The Prophet’ssa Simple Life
The Prophetsa was extremely simple in the matter of food and drink. He never expressed displeasure with ill-prepared or ill-cooked food. If he could eat such food he would do so to save the person who had prepared it from disappointment. If, however, a dish was uneatable, he merely refrained from partaking of it and never expressed his disapproval of it. When he sat down to a meal he paid attention to the food placed before him and used to say that he did not like an attitude of indifference towards food as if the person eating was above paying attention to mere matters of food and drink. When any eatable was presented to him he always shared it with those present. On one occasion somebody presented him with some dates. He looked round and after making an estimate of the number of people present divided the dates equally among them, each of them receiving seven. Abu Hurairara relates that the Holy Prophetsa never ate his fill even of barley bread (Bukhari).
On one occasion while he was passing along a road he noticed some people gathered round a roast kid ready to enjoy the feast. When they saw the Holy Prophetsa they invited him to join them, but he declined. This was not due to his not having a liking for roast meat but to the fact that he did not approve of people indulging in a feast in the open where they could be observed by poor people who had themselves not enough to eat. It is related of him that on other occasions he did partake of roast meat. Ayeshara has related that the Holy Prophetsa did not, till the day of his death, on any occasion, eat his fill on three consecutive days. He was very particular that a person should not go to a meal in another person’s house uninvited. On one occasion somebody invited him to a meal and requested that he might bring four other persons with him. When he arrived at the house of his host he found that a sixth person had also joined his party. The host came to the door to receive him and his party and the Holy Prophetsa drew his attention to the fact that there were now six of them and that it was for the host to decide whether he would permit the sixth person to join them in the meal or whether the latter should depart. The host, of course, readily invited the sixth person also (Bukhari, Kitab al At‘ima).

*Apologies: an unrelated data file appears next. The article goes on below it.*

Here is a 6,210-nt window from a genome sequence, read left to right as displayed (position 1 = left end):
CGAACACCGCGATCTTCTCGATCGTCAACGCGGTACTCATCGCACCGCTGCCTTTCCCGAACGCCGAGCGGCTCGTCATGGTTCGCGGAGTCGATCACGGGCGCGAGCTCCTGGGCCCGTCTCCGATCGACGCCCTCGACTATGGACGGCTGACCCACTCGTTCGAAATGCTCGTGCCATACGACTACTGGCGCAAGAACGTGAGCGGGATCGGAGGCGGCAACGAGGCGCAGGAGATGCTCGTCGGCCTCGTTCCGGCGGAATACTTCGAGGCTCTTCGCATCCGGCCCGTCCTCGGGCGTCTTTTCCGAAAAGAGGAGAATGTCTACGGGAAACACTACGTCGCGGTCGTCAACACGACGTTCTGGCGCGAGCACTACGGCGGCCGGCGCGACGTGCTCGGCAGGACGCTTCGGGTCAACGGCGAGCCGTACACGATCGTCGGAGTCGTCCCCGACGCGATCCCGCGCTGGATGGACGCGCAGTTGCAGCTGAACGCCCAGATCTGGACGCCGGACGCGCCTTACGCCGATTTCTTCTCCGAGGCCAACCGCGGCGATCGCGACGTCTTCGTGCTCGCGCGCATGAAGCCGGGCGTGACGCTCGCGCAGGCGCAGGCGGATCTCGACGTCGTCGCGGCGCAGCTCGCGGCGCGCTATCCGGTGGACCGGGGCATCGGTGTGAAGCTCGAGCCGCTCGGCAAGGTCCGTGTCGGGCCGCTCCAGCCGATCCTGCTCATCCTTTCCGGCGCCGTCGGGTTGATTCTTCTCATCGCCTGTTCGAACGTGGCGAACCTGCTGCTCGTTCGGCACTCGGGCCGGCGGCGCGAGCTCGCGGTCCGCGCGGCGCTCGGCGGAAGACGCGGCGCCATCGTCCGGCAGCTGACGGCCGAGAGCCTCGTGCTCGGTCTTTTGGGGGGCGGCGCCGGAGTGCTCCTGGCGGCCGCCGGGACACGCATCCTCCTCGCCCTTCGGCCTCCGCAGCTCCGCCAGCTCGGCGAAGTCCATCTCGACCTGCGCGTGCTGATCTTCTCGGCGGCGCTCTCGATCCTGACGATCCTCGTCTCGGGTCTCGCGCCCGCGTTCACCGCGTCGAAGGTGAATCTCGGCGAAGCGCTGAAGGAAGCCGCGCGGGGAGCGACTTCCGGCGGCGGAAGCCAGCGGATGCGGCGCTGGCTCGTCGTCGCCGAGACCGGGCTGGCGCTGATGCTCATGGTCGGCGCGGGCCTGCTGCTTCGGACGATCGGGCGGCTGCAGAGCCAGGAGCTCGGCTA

Whenever the Holy Prophetsa sat down to a meal he always began to eat by invoking the name and blessings of Allah, and as soon as he concluded he rendered thanks in these words: ‘All praise is due to Allah, Who has given us to eat: praise, abundant and sincere and ever-increasing; praise, which does not leave an impression upon one’s mind that one has rendered enough praise but which creates in one’s mind the feeling that enough has not been said and the praise which ought never to be terminated and which makes one think that every divine act is worthy of praise and should be praised. Oh Allah! do Thou fill our hearts with these sentiments.’ Sometimes he used these words: ‘All praise is due to God Who has satisfied our hunger and thirst. May our hearts ever yearn after His praise and never be ungrateful to Him.’ He always admonished his companions to stop before they had eaten their fill and used to say that one man’s food should always suffice for two. Whenever any special food was prepared in his house he used to suggest that a portion of it should be sent as a present to his neighbours; and presents of food and other articles used constantly to be sent from his house to his neighbours’ houses (Muslim and Bukhari, Kitab al-Adab).1
1. Hazrat Mirza Bashir-ud-din Mahmud Ahmadra, Life of Muhammad (Tilford, Surrey, U.K.: Islam International Publications Limited, 2013), 198-199.